New series featuring the zany Martians from the 1960s trading card series begins in October at Dynamite.
Dynamite Entertainment and Topps have found a way to make me want to buy a Mars Attacks! comic — and their names are Kyle Starks and Chris Schweizer.
Starting this October, the duo — who are also best friends — will team up to revive the 1960s-trading-card-series-turned-1990s-feature-film, which, as the title implies, features Martians attacking Earth.
“Mars Attacks! is coming back to comic stands and I’m thrilled to be a part of it,” said writer Kyle Starks. “I’ll be bringing my two-time Eisner nominated trademark humor and action to this totally awesome and classic franchise.”
Download and print out Frodo, Gandalf, Sam and the rest of the Fellowship from J.R.R. Tolkien’s classic ‘Lord of the Rings,’ as imagined by Schweizer.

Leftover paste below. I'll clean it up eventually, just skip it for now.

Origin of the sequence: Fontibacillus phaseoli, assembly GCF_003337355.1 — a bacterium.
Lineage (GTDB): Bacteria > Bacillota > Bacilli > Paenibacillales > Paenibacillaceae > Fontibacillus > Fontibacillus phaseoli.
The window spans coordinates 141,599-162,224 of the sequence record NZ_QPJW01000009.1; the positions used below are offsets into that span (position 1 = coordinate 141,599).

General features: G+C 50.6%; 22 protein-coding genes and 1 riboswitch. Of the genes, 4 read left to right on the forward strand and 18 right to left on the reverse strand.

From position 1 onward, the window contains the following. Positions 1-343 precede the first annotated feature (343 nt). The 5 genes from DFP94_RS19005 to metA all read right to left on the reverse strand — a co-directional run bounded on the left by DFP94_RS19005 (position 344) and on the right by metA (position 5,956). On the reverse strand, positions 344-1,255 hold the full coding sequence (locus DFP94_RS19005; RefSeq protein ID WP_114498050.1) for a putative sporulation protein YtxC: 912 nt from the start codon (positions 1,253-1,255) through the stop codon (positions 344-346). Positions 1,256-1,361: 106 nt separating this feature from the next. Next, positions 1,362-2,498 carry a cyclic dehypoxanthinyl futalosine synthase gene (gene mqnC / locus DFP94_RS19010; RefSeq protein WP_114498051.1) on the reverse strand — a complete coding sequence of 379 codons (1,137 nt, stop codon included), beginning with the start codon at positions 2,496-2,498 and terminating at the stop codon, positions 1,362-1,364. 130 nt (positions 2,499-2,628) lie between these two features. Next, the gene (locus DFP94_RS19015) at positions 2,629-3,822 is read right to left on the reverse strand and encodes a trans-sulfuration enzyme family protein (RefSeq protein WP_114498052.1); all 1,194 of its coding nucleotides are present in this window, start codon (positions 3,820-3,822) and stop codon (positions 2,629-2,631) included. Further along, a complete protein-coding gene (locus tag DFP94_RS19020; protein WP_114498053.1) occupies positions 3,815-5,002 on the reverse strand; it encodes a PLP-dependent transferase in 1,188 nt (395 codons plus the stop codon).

One of our favs, Chris Schweizer, is back with another papercraft set, this time featuring the iconic members of the fellowship who ventured out with Frodo to fight evil jewelry in J.R.R. Tolkien’s classic Lord of the Rings novels.
After a simple download, you can print, cut and then display Frodo, Gandalf, Boromir and the rest on a table or shelf of your choice.
“With this set, I wanted to get away from the iconography created by the Jackson films, as a reminder that any adaptation or illustrations of a book are just interpretations and the only true canonical version is the one in your head,” Schweizer said.
Check out — and help fund — projects from Felipe Smith, Hope Nicholson, Chris Wisnia and more.
As crowdfunding continues to be a viable method for creators to fund their creative endeavors and connect directly with fans, comic-related projects flourish on sites like Kickstarter, Patreon and IndieGoGo. Here’s a look at a few recent campaigns that caught our eyes.
Creators involved: Felipe Smith Deadline: Aug. 18 Goal: $22,000